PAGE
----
Chatto, 403 pp., £15, October 1981, 0 7011 2602 7
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... the series gave me my first sight of the work of T.S. Eliot, Virginia Woolf, and I believe James Joyce, though I learn from the volume before me that Sir John Reith, reigning at the BBC, forbade Nicolson to mention Ulysses, then banned. Little encounters of that kind were to be expected in those days, and Nicolson seems not to have attempted to ...

Raiding Joyce

Denis Donoghue, 18 April 1985

James Joyce 
by Patrick Parrinder.
Cambridge, 262 pp., £20, November 1984, 9780521240147
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James Joyce and Sexuality 
by Richard Brown.
Cambridge, 216 pp., £19.50, March 1985, 0 521 24811 6
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Joyce’s Dislocutions: Essays on Reading as Translation 
by Fritz Senn, edited by John Paul Riquelme.
Johns Hopkins, 225 pp., £22.20, December 1984, 0 8018 3135 0
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Post-Structuralist JoyceEssays from the French 
edited by Derek Attridge and Daniel Ferrer.
Cambridge, 162 pp., £20, January 1985, 9780521266369
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... apparently, on being read in one way. By that criterion, Ulysses would appear to be a classic. Joyce relentlessly explicated it, and gave his fans the authorised version of its structure, but the user’s manual doesn’t limit the ways in which the book may be read. Nothing said about Ulysses seems to spoil it. But Finnegans Wake lacks this ...

What happened to MacDiarmid

David Norbrook, 23 October 1986

Hugh MacDiarmid: The Man and his Work 
by Nancy Gish.
Macmillan, 235 pp., £25, June 1984, 0 333 29473 4
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Complete Poems 
by Hugh MacDiarmid.
Penguin, £8.95, February 1985, 0 14 007913 0
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... prose’; he described the major long poem of his later years, ‘In Memoriam James Joyce’, as a ‘ragbag’, a poetic ‘Loch Ness Monster’. But critics are starting to recognise that neither the boasts nor the admissions of defeat are to be read too literally: his poetic task is both ‘impossible and imperative’. Nancy ...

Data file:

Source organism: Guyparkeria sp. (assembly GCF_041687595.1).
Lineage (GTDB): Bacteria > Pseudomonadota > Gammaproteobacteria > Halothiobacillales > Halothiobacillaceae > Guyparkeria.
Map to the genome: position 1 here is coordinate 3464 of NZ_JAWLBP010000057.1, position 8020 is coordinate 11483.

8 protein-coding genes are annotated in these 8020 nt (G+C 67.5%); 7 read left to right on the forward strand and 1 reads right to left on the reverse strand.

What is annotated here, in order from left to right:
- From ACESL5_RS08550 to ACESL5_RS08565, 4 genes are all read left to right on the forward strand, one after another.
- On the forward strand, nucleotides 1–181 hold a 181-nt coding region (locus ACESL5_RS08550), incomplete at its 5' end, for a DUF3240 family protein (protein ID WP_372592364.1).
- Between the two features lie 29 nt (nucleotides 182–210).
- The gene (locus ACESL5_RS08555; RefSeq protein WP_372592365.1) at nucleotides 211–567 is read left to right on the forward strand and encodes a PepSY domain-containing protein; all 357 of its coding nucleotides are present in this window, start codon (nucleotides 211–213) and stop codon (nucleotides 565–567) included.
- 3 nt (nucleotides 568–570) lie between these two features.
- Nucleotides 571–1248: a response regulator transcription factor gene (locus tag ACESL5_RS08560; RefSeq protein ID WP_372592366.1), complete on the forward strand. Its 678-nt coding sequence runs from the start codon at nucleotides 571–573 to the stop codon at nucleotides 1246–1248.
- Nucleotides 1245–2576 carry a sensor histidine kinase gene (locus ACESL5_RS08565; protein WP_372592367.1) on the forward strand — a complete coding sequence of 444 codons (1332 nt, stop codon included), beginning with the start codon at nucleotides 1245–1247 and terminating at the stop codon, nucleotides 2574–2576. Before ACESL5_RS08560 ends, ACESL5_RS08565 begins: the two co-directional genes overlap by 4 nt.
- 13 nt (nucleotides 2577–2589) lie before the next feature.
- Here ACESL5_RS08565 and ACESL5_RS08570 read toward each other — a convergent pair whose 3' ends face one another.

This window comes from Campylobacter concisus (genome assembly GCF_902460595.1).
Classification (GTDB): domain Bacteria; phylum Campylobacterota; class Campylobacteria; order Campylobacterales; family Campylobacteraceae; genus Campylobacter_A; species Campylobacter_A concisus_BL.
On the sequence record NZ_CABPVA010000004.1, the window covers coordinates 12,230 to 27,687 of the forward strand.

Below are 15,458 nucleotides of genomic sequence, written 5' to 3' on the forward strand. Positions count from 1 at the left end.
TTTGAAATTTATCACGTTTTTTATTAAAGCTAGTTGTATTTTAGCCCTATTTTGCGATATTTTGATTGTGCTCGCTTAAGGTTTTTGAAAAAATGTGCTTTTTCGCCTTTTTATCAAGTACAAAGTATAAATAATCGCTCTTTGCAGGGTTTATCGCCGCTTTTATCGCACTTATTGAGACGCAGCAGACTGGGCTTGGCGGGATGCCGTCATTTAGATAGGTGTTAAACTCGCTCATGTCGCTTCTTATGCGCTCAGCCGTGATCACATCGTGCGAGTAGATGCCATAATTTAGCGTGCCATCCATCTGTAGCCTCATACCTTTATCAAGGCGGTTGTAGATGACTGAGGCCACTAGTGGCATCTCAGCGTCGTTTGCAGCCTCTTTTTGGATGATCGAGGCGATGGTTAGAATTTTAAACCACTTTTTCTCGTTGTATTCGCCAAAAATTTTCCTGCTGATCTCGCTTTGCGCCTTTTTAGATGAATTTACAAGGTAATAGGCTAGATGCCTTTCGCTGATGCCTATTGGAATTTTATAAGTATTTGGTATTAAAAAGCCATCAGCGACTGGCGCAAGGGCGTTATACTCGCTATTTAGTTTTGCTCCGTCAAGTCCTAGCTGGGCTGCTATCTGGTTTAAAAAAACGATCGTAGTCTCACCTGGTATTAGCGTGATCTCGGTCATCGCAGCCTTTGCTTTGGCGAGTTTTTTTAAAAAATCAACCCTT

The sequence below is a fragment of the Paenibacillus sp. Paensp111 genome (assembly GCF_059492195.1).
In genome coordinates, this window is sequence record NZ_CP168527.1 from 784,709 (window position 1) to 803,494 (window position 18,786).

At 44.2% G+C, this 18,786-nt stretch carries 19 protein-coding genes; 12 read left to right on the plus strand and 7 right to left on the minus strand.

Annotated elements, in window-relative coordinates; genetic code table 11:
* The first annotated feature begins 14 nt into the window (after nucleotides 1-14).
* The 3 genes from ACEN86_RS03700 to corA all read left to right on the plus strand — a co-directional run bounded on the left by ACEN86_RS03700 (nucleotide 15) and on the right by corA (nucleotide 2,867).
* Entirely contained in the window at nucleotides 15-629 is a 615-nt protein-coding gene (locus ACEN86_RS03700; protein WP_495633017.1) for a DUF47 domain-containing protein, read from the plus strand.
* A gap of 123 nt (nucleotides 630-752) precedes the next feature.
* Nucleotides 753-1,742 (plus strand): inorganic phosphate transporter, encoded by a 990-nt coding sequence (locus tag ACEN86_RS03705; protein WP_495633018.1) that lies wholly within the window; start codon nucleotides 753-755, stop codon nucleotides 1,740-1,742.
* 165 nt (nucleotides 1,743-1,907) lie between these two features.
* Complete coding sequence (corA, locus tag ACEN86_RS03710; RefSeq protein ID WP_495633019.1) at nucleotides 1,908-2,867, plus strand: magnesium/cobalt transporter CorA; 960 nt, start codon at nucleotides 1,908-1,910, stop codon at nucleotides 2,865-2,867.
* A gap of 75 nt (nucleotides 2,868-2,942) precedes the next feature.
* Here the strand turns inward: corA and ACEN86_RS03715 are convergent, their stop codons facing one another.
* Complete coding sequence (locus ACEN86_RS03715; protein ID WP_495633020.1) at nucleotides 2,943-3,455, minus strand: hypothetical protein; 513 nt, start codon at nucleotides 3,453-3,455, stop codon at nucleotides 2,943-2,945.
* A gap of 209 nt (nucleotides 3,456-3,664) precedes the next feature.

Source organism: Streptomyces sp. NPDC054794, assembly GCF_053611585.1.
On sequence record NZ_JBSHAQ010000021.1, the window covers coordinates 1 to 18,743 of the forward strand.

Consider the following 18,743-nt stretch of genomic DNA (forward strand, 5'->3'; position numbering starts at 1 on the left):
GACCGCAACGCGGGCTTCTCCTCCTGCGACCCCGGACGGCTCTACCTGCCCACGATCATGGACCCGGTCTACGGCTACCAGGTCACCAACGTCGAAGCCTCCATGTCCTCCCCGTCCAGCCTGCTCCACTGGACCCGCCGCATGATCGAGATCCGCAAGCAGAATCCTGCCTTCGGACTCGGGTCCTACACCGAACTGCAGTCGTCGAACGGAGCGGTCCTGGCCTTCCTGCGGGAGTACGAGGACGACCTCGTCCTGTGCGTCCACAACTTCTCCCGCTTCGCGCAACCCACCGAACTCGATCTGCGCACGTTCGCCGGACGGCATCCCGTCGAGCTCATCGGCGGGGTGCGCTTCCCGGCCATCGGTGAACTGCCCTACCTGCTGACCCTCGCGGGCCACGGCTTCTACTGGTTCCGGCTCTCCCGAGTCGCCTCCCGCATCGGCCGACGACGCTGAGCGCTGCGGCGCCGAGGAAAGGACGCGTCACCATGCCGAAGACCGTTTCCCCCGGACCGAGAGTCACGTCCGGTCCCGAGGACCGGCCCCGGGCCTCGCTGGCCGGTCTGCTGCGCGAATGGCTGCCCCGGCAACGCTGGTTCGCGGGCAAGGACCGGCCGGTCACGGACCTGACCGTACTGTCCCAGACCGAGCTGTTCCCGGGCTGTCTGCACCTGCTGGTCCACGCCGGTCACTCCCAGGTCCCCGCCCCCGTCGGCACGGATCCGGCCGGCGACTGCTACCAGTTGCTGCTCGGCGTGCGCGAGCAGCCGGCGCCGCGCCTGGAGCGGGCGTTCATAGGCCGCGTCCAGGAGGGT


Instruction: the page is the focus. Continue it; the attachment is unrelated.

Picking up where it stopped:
Quashed Quotatoes

Michael Wood: Finnegans Wake, 16 December 2010

Finnegans Wake 
by James Joyce, edited by Danis Rose and John O’Hanlon.
Houyhnhnm, 493 pp., £250, March 2010, 978 0 9547710 1 0
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Joyce’s Disciples Disciplined 
edited by Tim Conley.
University College Dublin, 185 pp., £42.50, May 2010, 978 1 906359 46 1
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... Lewis Carroll seems an obvious precursor of James Joyce in the world of elaborate wordplay, and critics have long thought so. Harry Levin suggested in 1941 that Carroll’s Humpty Dumpty was ‘the official guide’ to the vocabulary of Finnegans Wake. Why wouldn’t he be? He was the inventor of the portmanteau word (‘You see it’s like a portmanteau – there are two meanings packed up into one word’), an inspired parodist of what Saussure later called the arbitrariness of the linguistic sign (that is, its being grounded in nothing but convention) and extremely proud of his ability to ‘explain all the poems that ever were invented – and a good many that haven’t been invented just yet ...

Ecclefechan and the Stars

Robert Crawford, 21 January 1988

The Crisis of the Democratic Intellect 
by George Davie.
Polygon, 283 pp., £17.95, September 1986, 0 948275 18 9
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... interest in the collection and presentation of minute facts impressed one of his Glasgow auditors, James Boswell, whose marvellous accumulation. The Life of Samuel Johnson, is a major peak in the Scottish eclectic tradition. In Edinburgh, formulating the canon of the new university study of English Literature, Blair tried to inscribe a marked Scottish ...

Magnificent Cuckolds

William Empson, 24 January 1991

... Frank Budgen’s last pamphlet ‘Further Recollections of James Joyce’ (1955) carries a bit of personal reminiscence which looks as if it might be more important than most. He remembers that he had one day remarked to Joyce that he could never understand why Bloom, in Ulysses, lets his wife commit adultery with Boylan; but we gather that after this leading question he offered his own answer, hoping it would irritate the great man into a correction, which shows he understood interviewers’ technique ...